Such a legal framework, much like the EEG, would allow hydrogen producers to inject hydrogen into the natural gas grid for blending or into a pure hydrogen gas grid. They would be entitled to a 20-year hydrogen off-take agreement with a tariff ensuring a fair return on investment. The proposition is a typical utility return in the range of 10% in the beginning. The off-taker is either a TSO for large-scale high-pressure bulk hydrogen, a DSO for small-scale medium-pressure hydrogen or even a final industrial consumer, who can pass the marginal cost, the difference between the local hydrogen tariff and the market price for hydrogen, on to a hydrogen clearing pool. The marginal cost difference in the form of a renewable hydrogen surcharge is spread out evenly and fairly across consumers in the system, which can be regional or national. The hydrogen market transactions will be done via certificates that decouple the green quality from the physical molecules, enabling both grid-connected and decentralized solutions, in a fence-to-fence operation at a refinery for example. Of course, the devil is in the detail, and not all countries have the gas grid that Europe has. However, a certification scheme as described above, can help countries grow their hydrogen economies via smaller decentralized hydrogen valleys and eventually connect them with national infrastructure.


Through continued cooperation and collaboration between energy leaders in both the private and public sector, the hydrogen promise can become a reality. Already, we are seeing a concerted effort to galvanize the global energy industry around the incredible potential of hydrogen, with key policymakers and executives making strides towards developing hydrogen infrastructure.  At major energy conferences around the world, hydrogen is occupying an increasingly prominent space. Take the example of Gastech 2023, a conference taking place 5-8 September 2023 in Singapore, which will host government and corporate leaders at a dedicated Hydrogen Forum and showcase new infrastructure projects that can help the rest of the world catch up with Europe.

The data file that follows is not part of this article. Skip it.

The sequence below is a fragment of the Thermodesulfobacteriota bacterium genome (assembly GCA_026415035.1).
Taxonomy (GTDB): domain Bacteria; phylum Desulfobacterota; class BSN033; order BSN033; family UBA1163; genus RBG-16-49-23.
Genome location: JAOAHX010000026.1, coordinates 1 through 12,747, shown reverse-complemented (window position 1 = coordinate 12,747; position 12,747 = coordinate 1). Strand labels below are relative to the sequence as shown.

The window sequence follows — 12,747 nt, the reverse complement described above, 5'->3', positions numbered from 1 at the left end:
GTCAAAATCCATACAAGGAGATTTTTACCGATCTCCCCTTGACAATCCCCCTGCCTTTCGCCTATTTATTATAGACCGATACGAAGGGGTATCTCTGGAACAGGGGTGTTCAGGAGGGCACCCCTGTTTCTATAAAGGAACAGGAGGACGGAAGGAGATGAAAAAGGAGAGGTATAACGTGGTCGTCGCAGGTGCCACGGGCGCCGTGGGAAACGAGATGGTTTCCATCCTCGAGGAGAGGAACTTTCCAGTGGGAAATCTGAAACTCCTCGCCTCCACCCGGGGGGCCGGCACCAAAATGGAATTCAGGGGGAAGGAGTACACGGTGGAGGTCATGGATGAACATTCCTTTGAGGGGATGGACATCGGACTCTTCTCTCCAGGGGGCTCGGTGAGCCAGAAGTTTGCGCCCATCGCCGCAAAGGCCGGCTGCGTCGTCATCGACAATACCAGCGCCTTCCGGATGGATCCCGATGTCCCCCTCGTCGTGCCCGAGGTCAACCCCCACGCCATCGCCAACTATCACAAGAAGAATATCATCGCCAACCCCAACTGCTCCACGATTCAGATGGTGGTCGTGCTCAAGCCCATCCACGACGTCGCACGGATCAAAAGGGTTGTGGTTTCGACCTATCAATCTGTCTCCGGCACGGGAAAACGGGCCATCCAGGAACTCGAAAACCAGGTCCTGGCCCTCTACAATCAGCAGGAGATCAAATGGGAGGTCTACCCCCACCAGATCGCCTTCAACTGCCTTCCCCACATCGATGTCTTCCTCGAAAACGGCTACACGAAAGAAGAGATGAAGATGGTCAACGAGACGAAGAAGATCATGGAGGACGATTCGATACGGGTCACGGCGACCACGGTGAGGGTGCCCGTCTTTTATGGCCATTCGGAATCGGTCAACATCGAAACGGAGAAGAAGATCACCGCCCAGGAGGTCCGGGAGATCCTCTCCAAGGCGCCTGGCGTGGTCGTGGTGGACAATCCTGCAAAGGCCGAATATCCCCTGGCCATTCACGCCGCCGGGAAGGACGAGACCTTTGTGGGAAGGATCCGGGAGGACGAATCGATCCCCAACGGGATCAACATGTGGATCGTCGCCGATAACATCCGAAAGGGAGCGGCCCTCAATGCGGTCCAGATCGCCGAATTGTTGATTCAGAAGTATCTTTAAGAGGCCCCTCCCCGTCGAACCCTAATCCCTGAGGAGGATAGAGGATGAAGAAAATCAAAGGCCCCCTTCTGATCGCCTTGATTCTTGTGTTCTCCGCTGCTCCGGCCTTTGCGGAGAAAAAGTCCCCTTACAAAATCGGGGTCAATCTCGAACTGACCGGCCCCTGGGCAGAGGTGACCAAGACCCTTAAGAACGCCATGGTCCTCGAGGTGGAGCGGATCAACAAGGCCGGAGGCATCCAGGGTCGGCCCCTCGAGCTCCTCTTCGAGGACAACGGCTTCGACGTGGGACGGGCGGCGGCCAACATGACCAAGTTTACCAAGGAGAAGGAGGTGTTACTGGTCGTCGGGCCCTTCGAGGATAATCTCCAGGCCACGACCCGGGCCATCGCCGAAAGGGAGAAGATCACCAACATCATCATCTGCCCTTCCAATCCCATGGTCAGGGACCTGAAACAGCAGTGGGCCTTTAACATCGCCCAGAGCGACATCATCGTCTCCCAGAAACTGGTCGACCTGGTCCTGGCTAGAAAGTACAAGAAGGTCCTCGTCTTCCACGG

The simplicity of the EEG kickstarted the renewable revolution. If we can learn from such practical solutions, coupled with a continued commitment to promote hydrogen and support infrastructure development, we may finally get the hydrogen train on the tracks it deserves.





Frank Wouters

Chairman – MENA Hydrogen Alliance

Co-President – Long Duration Energy Storage Council

Board member – Ammonia Energy Association

SVP New Energy – Reliance Industries Limited